ethylene

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eth·yl·ene

 (ĕth′ə-lēn′)
n.
A colorless flammable gas, C2H4, derived from natural gas and petroleum and also occurring as a natural plant hormone, used as a source of many organic compounds, in welding and cutting metals, to ripen citrus fruits, and as an anesthetic. Also called ethene.

eth′yl·e′nic (-ə-lē′nĭk, -lĕn′ĭk) adj.

ethylene

(ˈɛθɪˌliːn)
n
(Elements & Compounds) a colourless flammable gaseous alkene with a sweet odour, obtained from petroleum and natural gas and used in the manufacture of polythene and many other chemicals. Formula: CH2:CH2. Also called: ethene
ethylenic adj

eth•yl•ene

(ˈɛθ əˌlin)
n.
a colorless, flammable gas, C2H4, used as an agent in the synthesis of organic compounds, in enhancing the color of citrus fruits, and in medicine chiefly as an inhalation anesthetic.
[1850–55]
eth`yl•e′nic (-ˈli nɪk, -ˈlɛn ɪk) adj.

eth·yl·ene

(ĕth′ə-lēn′)
A colorless, flammable gas, C2H4, obtained from petroleum and natural gas. It is used as a fuel, in making plastics, and in ripening and coloring fruits. Also called ethene.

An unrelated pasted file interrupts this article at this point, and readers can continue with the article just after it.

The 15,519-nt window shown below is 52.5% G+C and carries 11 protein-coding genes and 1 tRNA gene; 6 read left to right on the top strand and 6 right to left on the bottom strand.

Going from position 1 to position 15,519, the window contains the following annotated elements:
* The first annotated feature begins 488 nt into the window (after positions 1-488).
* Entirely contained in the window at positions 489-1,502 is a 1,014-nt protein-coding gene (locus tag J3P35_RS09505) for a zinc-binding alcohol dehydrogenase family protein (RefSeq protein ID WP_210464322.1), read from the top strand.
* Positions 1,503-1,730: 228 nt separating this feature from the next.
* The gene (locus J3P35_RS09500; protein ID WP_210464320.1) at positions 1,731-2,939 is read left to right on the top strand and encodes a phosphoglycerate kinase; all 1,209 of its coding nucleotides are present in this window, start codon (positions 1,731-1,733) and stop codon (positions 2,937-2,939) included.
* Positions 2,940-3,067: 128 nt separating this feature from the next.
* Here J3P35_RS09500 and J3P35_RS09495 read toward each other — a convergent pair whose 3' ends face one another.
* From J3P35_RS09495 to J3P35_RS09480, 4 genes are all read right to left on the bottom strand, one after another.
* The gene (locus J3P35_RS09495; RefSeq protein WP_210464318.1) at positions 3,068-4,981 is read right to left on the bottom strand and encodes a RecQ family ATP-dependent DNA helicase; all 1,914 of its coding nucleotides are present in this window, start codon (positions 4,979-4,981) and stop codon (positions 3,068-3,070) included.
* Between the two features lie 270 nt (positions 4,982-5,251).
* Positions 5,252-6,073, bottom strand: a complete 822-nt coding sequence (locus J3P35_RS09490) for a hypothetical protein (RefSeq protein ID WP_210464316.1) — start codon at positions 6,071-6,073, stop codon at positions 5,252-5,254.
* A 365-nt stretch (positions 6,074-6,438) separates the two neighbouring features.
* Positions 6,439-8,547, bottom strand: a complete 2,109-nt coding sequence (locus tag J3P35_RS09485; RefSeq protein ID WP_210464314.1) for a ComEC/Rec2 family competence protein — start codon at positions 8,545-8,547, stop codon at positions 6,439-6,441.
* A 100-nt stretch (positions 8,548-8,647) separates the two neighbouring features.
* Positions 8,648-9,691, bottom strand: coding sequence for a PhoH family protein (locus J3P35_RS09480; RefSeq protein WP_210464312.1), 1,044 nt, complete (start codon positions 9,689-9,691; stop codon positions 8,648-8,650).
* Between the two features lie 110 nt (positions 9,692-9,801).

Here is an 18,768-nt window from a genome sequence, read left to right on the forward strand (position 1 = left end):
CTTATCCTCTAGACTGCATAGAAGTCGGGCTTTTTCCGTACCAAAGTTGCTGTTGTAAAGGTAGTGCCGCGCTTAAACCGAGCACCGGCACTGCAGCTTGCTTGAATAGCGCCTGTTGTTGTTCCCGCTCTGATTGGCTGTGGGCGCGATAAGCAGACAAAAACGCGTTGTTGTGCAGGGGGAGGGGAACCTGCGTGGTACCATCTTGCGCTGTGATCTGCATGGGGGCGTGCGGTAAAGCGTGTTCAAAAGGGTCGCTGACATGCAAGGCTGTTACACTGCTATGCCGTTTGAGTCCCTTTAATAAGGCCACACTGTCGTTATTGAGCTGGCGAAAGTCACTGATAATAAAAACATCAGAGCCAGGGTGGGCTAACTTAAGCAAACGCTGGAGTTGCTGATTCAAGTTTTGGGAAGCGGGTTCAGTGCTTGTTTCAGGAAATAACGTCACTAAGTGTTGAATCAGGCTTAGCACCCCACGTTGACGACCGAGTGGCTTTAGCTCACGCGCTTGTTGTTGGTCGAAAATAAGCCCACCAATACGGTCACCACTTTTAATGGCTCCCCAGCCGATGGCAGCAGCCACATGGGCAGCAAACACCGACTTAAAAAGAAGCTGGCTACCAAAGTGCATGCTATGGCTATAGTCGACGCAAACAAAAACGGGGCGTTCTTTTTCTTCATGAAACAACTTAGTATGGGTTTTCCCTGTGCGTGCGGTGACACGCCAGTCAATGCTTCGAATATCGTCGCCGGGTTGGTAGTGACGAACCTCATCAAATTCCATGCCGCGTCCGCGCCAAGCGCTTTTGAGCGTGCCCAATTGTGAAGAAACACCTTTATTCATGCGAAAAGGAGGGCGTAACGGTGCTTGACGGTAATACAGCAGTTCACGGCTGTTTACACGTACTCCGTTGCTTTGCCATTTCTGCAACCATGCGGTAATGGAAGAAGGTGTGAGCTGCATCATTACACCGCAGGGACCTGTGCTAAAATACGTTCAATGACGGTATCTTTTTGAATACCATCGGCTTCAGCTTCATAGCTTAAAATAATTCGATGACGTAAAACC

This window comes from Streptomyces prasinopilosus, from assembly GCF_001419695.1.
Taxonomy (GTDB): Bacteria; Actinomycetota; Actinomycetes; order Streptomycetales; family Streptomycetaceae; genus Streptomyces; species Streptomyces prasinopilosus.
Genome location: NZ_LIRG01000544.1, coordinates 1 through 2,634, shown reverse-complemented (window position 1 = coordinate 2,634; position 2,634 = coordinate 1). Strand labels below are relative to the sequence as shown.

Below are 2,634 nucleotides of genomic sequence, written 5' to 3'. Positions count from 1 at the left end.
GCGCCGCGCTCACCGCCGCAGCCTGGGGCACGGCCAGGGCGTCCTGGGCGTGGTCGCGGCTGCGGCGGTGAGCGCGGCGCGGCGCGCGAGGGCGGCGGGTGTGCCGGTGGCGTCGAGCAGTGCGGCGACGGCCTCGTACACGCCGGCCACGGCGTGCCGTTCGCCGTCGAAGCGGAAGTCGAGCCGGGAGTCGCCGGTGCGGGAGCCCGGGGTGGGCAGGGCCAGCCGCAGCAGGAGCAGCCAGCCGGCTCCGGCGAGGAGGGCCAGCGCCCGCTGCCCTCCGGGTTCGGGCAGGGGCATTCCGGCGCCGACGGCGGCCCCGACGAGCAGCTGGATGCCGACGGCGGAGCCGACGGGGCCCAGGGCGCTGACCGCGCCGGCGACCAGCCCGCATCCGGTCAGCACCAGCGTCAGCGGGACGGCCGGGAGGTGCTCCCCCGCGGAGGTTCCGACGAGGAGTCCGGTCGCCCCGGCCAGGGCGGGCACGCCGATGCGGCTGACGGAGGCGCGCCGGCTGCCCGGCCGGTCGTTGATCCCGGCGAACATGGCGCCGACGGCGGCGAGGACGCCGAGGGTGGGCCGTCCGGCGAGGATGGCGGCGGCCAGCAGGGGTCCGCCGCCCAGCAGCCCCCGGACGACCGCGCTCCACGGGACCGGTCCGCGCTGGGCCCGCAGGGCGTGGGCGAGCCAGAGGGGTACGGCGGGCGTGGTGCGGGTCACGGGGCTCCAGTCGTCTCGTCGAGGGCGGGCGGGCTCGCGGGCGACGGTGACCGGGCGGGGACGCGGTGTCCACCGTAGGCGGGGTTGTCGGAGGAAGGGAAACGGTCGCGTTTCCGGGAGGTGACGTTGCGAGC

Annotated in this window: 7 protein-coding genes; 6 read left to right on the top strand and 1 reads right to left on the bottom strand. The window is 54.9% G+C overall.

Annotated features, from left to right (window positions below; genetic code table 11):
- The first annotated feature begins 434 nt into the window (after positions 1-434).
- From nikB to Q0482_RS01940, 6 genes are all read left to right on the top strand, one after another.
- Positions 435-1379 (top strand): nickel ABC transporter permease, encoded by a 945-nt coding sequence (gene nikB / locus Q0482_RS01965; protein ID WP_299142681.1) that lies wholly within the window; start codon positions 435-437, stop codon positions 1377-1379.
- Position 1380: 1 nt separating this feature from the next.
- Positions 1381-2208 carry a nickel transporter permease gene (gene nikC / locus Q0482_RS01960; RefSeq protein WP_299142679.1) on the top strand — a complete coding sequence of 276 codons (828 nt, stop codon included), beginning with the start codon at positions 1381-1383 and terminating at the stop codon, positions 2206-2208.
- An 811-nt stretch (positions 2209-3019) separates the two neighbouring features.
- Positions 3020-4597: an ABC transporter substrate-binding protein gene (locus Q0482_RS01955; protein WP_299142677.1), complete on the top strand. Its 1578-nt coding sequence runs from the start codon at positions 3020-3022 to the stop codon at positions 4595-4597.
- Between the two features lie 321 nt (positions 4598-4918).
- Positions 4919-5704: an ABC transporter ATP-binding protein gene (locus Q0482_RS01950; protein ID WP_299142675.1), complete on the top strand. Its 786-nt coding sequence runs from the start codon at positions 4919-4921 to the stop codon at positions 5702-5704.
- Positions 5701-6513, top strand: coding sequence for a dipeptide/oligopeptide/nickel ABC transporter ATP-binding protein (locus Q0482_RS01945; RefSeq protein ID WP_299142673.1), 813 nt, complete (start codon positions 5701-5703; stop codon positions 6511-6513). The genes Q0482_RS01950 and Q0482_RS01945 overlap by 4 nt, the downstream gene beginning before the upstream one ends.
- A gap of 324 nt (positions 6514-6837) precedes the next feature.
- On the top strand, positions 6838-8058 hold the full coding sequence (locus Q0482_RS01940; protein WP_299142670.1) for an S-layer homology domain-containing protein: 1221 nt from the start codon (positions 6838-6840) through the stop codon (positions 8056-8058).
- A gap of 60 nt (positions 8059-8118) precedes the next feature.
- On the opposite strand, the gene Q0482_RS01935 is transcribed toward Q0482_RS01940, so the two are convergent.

ThesaurusAntonymsRelated WordsSynonymsLegend:
Noun1.ethylene - a flammable colorless gaseous alkene; obtained from petroleum and natural gas and used in manufacturing many other chemicals; sometimes used as an anesthetic
alkene, olefin, olefine - any unsaturated aliphatic hydrocarbon
TCE, trichloroethane, trichloroethylene - a heavy colorless highly toxic liquid used as a solvent to clean electronic components and for dry cleaning and as a fumigant; causes cancer and liver and lung damage
gas - a fluid in the gaseous state having neither independent shape nor volume and being able to expand indefinitely
Translations
etenetylen

ethylene

[ˈeθɪliːn] Netileno m

ethylene

nÄthylen nt

ethylene

[ˈɛθɪliːn] netilene m

eth·yl·ene

n. etileno, anestésico.
References in periodicals archive ?
In Dow's ethylene/styrene copolymer, for example, ethylene units can attach in any order either to other ethylenes or to styrene monomer units, while styrene units are "hindered," meaning they can only link tail-to-tail to another styrene.
A new palette of ethylene copolymers made by a patented "constrained-geometry" metallocene catalyst system is being produced in developmental quantities by Dow Plastics in Freeport, Texas.
On May 15, 1998, the company expanded with the contribution of the ethylene, propylene, and ethylene oxide and derivatives businesses of Occidental Chemical.